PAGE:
'Hullo, Smith,' said Mike, 'By Jove! I'm done.'
'"How Little Willie Saved the Match,"' said Psmith. 'What you want is one of those gin and ginger-beers we hear so much about. Remove those pads, and let us flit downstairs in search of a couple. Well, Comrade Jackson, you have fought the good fight this day. My father sends his compliments. He is dining out, or he would have come up. He is going to look in at the flat latish.'
'How many did I get?' asked Mike. 'I was so jolly done I didn't think of looking.'
'A hundred and forty-eight of the best,' said Psmith. 'What will they say at the old homestead about this? Are you ready? Then let us test this fruity old ginger-beer of theirs.'
The two batsmen who had followed the big stand were apparently having a little stand all of their own. No more wickets fell before the drawing of stumps. Psmith waited for Mike while he changed, and carried him off in a cab to Simpson's, a restaurant which, as he justly observed, offered two great advantages, namely, that you need not dress, and, secondly, that you paid your half-crown, and were then at liberty to eat till you were helpless, if you felt so disposed, without extra charge.
Mike stopped short of this giddy height of mastication, but consumed enough to make him feel a great deal better. Psmith eyed his inroads on the menu with approval.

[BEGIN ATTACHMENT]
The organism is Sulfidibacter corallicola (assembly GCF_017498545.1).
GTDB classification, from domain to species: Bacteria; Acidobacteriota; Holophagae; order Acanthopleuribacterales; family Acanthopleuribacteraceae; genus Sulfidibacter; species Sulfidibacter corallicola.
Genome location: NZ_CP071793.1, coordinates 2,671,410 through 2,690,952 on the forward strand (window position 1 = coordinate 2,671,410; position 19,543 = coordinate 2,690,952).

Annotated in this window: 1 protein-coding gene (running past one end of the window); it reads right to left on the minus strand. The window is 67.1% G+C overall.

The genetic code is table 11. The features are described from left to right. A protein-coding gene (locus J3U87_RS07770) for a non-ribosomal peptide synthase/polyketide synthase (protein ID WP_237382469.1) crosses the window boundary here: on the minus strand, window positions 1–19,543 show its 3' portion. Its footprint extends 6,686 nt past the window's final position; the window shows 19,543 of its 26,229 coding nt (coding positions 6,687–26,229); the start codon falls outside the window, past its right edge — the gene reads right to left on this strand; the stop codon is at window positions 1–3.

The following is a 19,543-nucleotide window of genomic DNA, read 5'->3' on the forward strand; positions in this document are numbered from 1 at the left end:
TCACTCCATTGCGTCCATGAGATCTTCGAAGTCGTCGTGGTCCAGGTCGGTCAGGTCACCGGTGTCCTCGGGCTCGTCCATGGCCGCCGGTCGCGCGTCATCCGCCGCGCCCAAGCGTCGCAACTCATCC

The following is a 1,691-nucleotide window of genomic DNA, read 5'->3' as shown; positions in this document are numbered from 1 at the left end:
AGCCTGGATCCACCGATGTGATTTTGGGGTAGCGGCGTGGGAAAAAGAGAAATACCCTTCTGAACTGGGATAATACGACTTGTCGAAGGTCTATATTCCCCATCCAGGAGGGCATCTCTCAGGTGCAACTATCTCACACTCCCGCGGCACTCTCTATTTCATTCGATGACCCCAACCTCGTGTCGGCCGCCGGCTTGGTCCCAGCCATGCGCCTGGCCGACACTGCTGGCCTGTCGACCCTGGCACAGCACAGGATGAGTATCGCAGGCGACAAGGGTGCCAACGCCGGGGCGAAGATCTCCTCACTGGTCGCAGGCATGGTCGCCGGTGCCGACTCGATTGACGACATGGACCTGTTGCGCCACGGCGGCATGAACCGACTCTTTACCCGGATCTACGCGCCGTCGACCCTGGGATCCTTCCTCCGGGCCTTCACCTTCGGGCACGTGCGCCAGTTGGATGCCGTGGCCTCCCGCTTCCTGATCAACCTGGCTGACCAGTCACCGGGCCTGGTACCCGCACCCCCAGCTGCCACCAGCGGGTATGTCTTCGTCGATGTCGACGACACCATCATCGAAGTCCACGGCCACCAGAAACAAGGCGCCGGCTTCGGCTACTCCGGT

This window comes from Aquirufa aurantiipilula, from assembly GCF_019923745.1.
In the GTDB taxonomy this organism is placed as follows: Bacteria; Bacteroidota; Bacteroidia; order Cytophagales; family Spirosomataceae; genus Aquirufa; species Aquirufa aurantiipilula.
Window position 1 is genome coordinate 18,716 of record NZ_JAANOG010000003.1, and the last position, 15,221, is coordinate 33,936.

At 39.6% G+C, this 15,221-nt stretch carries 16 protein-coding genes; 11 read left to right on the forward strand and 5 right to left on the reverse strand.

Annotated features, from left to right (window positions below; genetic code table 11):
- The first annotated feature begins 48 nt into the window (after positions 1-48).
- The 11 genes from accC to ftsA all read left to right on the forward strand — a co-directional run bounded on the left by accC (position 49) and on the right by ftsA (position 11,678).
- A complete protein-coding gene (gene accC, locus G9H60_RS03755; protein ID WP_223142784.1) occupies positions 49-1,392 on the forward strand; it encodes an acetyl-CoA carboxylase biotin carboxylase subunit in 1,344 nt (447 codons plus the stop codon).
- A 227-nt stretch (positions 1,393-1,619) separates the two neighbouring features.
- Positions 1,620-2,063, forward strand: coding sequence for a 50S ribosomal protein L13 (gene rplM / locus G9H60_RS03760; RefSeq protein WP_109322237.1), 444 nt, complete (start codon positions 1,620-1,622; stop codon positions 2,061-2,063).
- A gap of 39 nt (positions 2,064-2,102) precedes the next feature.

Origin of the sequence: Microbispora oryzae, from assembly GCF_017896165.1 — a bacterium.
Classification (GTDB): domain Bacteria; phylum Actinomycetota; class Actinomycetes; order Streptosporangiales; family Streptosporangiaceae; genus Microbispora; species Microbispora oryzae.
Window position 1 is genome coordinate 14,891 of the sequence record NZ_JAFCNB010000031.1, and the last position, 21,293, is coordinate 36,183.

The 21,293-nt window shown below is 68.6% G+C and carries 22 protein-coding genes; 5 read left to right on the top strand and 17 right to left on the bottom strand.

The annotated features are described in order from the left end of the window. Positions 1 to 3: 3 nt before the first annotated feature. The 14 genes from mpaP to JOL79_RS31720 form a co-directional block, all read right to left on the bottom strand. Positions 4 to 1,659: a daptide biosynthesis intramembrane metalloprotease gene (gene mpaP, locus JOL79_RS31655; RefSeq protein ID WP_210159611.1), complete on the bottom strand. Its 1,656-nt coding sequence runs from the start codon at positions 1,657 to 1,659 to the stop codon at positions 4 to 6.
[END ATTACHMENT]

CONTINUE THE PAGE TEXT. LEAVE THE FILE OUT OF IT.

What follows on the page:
'There is nothing,' he said, 'like victualling up before an ordeal.'
'What's the ordeal?' said Mike.
'I propose to take you round to the club anon, where I trust we shall find Comrade Bickersdyke. We have much to say to one another.'
'Look here, I'm hanged--' began Mike.
'Yes, you must be there,' said Psmith. 'Your presence will serve to cheer Comrade B. up. Fate compels me to deal him a nasty blow, and he will want sympathy. I have got to break it to him that I am leaving the bank.'
'What, are you going to chuck it?'
Psmith inclined his head.
'The time,' he said, 'has come to part. It has served its turn. The startled whisper runs round the City. "Psmith has had sufficient."'
'What are you going to do?'
'I propose to enter the University of Cambridge, and there to study the intricacies of the Law, with a view to having a subsequent dash at becoming Lord Chancellor.'
'By Jove!' said Mike, 'you're lucky. I wish I were coming too.'
Psmith knocked the ash off his cigarette.
'Are you absolutely set on becoming a pro?' he asked.
'It depends on what you call set. It seems to me it's about all I can do.'
'I can offer you a not entirely scaly job,' said Smith, 'if you feel like taking it. In the course of conversation with my father during the match this afternoon, I gleaned the fact that he is anxious to secure your services as a species of agent. The vast Psmith estates, it seems, need a bright boy to keep an eye upon them. Are you prepared to accept the post?'